New York Latin Culture Features Lourdes Lopez

What’s next for Miami City Ballet? I feel weird because people always ask, “What’s your vision?” I don’t have a vision. I want to continue bringing the best to our dancers, bringing the best to our community, and making them better than they were. I want to have the world see the wonderful work we do. I love it when groups outside our community invite us to come and perform. It’s important to be able to share the gift we have as artists. That’s where I hope to keep growing.

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Miami City Ballet’s ‘Nutcracker’ Bounds Into Downtown

This Nutcracker builds on Balanchine’s choreography and has a huge cast. The Miami City Ballet is bringing its full company of 52 dancers, plus seven pre-professional and three student dancers, Miami City Ballet Executive Director Tania Castroverde Moskalenko said. In addition, there are nearly 60 local student dancers (some still in elementary school) from the Colburn School and the Gabriela Foundation’s everybody dance! program, as well as performers from the Los Angeles Children’s Choir.

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Charleston City Paper: Spoleto Review

“From the opening with Balanchine’s Walpurgisnacht Ballet to the closing work by choreography’s young darling Justin Peck, MCB’s corps was absolutely in sync and energetic, and seemed to be having a total blast showing off their company’s impressive artistic range.”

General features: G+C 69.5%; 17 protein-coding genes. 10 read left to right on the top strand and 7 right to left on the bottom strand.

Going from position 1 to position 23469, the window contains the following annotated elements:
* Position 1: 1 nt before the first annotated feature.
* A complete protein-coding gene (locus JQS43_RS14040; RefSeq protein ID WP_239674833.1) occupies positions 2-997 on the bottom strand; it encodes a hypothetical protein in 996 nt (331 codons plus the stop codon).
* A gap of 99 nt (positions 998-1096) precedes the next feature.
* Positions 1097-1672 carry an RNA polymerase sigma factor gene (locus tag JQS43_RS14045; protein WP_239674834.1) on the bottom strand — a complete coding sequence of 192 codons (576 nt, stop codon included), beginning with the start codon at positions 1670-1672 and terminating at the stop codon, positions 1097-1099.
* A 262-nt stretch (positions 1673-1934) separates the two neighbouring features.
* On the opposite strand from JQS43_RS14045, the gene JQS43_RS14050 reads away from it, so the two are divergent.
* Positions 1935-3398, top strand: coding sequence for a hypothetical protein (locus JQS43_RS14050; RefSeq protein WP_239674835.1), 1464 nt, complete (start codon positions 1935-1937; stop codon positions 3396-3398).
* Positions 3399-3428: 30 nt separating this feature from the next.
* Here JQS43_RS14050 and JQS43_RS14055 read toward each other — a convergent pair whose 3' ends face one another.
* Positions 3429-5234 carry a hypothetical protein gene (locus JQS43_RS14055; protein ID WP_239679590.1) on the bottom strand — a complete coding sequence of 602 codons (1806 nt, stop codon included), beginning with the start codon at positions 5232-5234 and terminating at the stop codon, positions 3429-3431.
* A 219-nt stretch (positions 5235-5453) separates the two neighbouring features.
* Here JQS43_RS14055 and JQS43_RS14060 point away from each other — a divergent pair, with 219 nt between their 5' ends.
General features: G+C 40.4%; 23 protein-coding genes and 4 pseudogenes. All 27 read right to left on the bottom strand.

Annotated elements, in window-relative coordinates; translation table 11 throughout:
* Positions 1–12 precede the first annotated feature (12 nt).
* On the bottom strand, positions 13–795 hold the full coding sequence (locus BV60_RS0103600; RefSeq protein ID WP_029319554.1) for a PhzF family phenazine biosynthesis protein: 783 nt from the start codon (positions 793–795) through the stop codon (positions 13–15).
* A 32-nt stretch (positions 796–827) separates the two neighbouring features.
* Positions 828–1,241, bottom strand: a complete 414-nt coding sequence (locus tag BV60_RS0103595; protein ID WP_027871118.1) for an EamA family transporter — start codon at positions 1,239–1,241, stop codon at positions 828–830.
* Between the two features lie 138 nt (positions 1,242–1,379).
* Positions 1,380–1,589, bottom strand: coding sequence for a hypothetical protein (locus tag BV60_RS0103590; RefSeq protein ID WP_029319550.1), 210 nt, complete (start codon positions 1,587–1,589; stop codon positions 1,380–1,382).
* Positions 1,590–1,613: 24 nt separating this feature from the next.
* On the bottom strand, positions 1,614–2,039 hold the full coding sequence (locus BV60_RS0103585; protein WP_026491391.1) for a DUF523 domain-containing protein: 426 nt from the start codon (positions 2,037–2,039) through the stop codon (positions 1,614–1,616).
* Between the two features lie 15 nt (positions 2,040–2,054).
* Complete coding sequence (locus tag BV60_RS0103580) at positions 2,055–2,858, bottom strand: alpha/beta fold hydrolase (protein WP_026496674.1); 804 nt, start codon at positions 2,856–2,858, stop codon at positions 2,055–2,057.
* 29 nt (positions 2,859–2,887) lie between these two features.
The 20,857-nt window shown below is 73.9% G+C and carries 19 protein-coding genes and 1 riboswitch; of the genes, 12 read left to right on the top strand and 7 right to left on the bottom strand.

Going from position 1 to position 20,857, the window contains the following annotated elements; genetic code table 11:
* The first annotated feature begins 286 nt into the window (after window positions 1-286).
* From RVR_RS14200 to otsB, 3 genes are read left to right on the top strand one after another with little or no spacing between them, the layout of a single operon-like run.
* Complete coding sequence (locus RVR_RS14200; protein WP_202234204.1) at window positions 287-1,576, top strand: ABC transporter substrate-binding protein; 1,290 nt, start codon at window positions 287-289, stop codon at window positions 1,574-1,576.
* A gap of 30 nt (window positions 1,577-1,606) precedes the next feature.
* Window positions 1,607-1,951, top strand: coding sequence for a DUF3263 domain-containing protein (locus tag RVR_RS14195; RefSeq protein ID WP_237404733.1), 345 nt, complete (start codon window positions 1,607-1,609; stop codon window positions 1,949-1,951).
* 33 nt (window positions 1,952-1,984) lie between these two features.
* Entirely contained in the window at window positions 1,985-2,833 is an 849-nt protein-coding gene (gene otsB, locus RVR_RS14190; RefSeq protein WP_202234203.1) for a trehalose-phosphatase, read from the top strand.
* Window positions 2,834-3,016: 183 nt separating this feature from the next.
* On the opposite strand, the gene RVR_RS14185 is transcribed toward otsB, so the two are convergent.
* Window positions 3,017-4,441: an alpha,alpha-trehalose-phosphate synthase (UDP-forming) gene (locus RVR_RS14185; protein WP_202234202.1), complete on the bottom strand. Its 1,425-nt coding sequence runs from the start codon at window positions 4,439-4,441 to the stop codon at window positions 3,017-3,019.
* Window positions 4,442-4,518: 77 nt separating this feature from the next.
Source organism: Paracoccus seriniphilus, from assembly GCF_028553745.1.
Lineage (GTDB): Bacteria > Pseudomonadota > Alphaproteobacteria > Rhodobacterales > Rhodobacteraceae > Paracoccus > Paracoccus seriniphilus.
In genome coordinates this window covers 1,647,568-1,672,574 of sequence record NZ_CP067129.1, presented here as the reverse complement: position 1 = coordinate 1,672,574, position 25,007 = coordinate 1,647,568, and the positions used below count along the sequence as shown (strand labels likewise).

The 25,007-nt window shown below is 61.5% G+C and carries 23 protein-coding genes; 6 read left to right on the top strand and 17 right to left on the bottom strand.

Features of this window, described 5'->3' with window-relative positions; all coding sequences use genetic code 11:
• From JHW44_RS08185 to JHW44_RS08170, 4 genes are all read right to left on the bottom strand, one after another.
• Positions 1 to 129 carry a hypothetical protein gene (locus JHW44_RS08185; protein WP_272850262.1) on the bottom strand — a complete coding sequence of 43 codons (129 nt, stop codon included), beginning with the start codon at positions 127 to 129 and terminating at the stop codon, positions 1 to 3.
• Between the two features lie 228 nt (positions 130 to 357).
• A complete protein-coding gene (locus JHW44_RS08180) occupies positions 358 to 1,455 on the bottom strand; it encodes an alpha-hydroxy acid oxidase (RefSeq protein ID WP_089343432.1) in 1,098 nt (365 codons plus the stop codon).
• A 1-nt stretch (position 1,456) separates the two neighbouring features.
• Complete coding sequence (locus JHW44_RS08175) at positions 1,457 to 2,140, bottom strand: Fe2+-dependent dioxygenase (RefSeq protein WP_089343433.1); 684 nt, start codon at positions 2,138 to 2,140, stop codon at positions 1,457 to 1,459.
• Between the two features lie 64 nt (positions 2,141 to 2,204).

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Charleston City Paper: Opening Night Preview

“…this production, moderated by the Miami City Ballet Artistic Director Lourdes Lopez, will include discussion and film in addition to exquisite performances, making it a Spoleto-exclusive, don’t-miss event celebrating Robbins’ remarkable life and work.”

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Fjord Review: Dancing on the Edge

“Lopez does a stupendous job of keeping the flame of Balanchine alive but, as this program demonstrated, she also looks to the future and makes all the right choices in enriching the company’s repertory with the very best choreography of today.”

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Miami Artzine: Program Four Review

“Circles became straight lines, canons twirled to unison, out of nowhere, a dynamic series of turns came right down the middle of the stage. There was a playfulness in the childlike formations, hops and skips, but there was no subtlety in the demands of the piece.”

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